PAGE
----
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How green are we?

Eighty percent of the respondents to our recent sustainability survey say they are at least somewhat familiar with what sustainability is, and more than half are already achieving sustainability goals through a variety of measures, most often in the use of recyclable materials and lightweighted packaging, as well as reduced energy use and greenhouse gas emissions.

Responses from materials suppliers/converters and equipment companies were virtually identical to those from brand owners and contract packagers, showing a very similar level of awareness and involvement. The only variances occurred between respondents who described themselves as "very" or "extremely" familiar with sustainability, as compared with those who claim to be "somewhat" or "not at all" familiar.

Packaging Digest's survey was sent electronically in early December, just a month after Wal-Mart announced its sustainability scorecard initiative. Corporate/general management and engineering/production each accounted for one-fifth of the respondents, while marketing, packaging design, purchasing and research and development each represented 10 to 13 percent. The remainder did not identify their job function.

So how green are we? Thirty-two percent of survey respondents say they are either "very" or "extremely" familiar with the idea of sustainability (see the "tree chart" at right). Sixty-one percent believe that the emphasis on sustainable packaging has increased during the past year, while the remainder say it has stayed the same. However, that number changes for the "familiar" group previously identified—among them, 77 percent claim that the emphasis has increased.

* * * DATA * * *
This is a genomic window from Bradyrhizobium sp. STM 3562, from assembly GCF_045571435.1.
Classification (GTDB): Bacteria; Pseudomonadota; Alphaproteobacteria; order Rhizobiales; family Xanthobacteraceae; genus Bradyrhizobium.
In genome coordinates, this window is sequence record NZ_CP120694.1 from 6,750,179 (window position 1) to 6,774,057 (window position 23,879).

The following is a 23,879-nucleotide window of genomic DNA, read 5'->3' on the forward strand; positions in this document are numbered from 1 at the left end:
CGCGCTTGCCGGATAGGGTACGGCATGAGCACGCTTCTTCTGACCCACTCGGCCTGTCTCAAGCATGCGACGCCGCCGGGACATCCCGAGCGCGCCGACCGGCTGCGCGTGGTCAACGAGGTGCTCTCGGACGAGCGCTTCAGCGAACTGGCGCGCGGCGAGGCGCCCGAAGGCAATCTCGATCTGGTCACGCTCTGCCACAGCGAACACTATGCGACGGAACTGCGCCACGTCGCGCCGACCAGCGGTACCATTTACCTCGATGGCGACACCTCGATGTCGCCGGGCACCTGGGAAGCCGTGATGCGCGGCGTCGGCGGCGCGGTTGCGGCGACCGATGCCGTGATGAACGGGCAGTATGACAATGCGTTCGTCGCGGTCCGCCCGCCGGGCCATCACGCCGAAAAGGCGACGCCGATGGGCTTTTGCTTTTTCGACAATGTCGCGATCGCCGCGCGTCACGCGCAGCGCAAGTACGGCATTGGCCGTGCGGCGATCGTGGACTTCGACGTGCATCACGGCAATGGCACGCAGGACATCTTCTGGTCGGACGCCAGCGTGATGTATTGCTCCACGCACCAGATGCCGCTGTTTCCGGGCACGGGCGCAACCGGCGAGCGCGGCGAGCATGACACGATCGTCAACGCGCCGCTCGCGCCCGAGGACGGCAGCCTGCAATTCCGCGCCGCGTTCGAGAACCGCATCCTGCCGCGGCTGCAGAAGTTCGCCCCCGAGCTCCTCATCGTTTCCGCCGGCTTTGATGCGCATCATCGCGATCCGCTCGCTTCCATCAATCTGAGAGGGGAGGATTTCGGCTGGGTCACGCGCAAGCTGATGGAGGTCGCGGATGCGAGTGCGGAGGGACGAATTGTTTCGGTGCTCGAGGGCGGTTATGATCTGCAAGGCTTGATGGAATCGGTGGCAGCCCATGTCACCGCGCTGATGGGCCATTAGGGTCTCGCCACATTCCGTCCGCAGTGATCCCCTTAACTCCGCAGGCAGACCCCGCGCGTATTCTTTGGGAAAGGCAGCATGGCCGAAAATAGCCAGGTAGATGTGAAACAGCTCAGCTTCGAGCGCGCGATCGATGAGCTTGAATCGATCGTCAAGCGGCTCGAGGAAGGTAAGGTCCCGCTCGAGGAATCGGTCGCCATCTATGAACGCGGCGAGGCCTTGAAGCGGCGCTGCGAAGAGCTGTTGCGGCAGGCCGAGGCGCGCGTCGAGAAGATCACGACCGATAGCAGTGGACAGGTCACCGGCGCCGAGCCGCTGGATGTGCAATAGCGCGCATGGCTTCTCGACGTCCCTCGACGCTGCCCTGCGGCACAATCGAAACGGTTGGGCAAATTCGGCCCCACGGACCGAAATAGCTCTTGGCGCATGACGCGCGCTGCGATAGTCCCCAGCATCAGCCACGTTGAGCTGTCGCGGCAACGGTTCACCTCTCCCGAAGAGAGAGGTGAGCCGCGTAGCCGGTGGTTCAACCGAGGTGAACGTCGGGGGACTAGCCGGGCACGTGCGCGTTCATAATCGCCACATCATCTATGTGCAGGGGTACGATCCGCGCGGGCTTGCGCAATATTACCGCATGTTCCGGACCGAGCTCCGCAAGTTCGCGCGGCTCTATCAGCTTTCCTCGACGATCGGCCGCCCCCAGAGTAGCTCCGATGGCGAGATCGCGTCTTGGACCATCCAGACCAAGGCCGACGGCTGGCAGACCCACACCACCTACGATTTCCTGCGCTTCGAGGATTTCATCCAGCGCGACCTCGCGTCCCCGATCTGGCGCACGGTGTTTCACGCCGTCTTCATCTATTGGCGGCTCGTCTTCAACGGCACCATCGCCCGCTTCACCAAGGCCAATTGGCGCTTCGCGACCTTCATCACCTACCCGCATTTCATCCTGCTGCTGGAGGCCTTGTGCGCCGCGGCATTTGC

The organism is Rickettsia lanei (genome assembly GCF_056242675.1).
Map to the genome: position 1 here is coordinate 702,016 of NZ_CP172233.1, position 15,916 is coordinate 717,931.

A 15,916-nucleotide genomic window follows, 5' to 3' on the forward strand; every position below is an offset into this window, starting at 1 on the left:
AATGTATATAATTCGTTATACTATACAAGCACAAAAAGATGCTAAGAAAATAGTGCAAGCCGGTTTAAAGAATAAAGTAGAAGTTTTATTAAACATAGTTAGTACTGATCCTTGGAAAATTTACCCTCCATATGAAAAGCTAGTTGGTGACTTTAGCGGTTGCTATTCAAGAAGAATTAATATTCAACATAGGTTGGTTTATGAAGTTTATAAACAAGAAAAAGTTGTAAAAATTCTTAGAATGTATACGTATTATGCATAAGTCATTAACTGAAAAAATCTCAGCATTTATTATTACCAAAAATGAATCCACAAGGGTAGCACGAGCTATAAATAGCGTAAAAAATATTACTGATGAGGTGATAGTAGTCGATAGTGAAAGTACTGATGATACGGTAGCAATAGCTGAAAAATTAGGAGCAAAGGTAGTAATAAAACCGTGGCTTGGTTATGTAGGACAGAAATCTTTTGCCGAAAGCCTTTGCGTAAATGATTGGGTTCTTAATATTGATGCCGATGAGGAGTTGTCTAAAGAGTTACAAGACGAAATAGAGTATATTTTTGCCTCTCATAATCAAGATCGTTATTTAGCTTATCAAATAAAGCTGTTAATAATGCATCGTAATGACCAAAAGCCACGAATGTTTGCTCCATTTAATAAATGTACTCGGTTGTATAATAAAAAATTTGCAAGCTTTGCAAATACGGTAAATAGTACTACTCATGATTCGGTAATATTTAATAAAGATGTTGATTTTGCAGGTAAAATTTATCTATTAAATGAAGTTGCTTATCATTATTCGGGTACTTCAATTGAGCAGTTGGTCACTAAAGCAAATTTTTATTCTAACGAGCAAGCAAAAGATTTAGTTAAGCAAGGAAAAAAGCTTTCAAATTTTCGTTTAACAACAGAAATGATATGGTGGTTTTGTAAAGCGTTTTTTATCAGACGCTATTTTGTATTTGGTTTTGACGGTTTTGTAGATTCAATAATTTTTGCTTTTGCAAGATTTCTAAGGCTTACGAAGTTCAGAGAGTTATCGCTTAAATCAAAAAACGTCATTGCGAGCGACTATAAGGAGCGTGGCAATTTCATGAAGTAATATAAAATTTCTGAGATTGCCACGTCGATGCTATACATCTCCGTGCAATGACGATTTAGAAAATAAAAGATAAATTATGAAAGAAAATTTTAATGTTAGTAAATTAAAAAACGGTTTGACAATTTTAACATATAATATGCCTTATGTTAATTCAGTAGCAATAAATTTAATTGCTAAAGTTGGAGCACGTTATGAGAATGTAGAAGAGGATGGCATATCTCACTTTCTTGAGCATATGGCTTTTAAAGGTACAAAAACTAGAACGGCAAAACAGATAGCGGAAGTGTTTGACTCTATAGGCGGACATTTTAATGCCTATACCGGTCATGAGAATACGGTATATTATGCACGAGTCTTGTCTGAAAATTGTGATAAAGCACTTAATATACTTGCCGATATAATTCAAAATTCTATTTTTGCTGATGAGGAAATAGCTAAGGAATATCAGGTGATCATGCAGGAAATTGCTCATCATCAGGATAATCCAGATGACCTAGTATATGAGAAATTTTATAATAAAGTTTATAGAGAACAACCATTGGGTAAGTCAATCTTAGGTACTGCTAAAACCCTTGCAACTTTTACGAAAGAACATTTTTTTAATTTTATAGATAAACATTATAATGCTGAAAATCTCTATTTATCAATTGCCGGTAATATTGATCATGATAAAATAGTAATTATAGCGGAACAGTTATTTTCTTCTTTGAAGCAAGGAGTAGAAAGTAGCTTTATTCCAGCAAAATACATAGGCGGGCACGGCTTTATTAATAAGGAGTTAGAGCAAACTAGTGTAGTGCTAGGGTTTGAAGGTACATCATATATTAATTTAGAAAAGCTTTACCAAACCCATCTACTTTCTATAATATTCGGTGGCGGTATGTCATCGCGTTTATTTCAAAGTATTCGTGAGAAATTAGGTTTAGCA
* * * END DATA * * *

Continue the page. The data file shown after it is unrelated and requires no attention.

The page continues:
Although Wal-Mart has made it abundantly clear that it considers sustainability to be a business economic issue, only 19 percent of our survey participants agree with that philosophy. Just a tad more than one-third of the respondents say they view sustainability as an environmental initiative; 46 percent claim that the economic and environmental importance weigh equally.

When making decisions about packaging, 21 percent of the participants say that sustainable design is a "very important factor," as compared to 8 percent who claim it is "not important." About one-third each voted for "somewhat important" and "only sometimes a factor (see the second "tree chart" on page 41)." Again, however, the importance factor is weighted more heavily among the "familiar" group, with 30 percent of those people voting for "very important" factor in making packaging decisions.

Not very many customers are asking for or requiring sustainable packaging. Only 9 percent of the survey participants say that more than 50 percent of their customers require sustainability; 37 percent say fewer than 10 percent of their customers ask for it. However, suppliers of equipment and materials are more likely to have customers who ask for sustainable packaging than do the end users.

The differences between suppliers and brand owners showed up also in the question about the importance of sustainability in designing, specifying or purchasing packaging equipment (see table at right, which shows responses of all survey participants, both suppliers and end users). Brand owners, for example, are more likely to want the equipment to meet market criteria for performance and cost (56 percent) than are suppliers (44 percent). Brand owners also say they want the equipment manufactured using clean production technologies and best practices (28 percent), compared to suppliers (21 percent).

Packaging Digest's survey asked four open-ended questions, a tactic often avoided in most surveys because they tend to be ignored. Not here, however—each question netted at least 600 write-in responses, pointing out the importance of the topic to the survey's participants.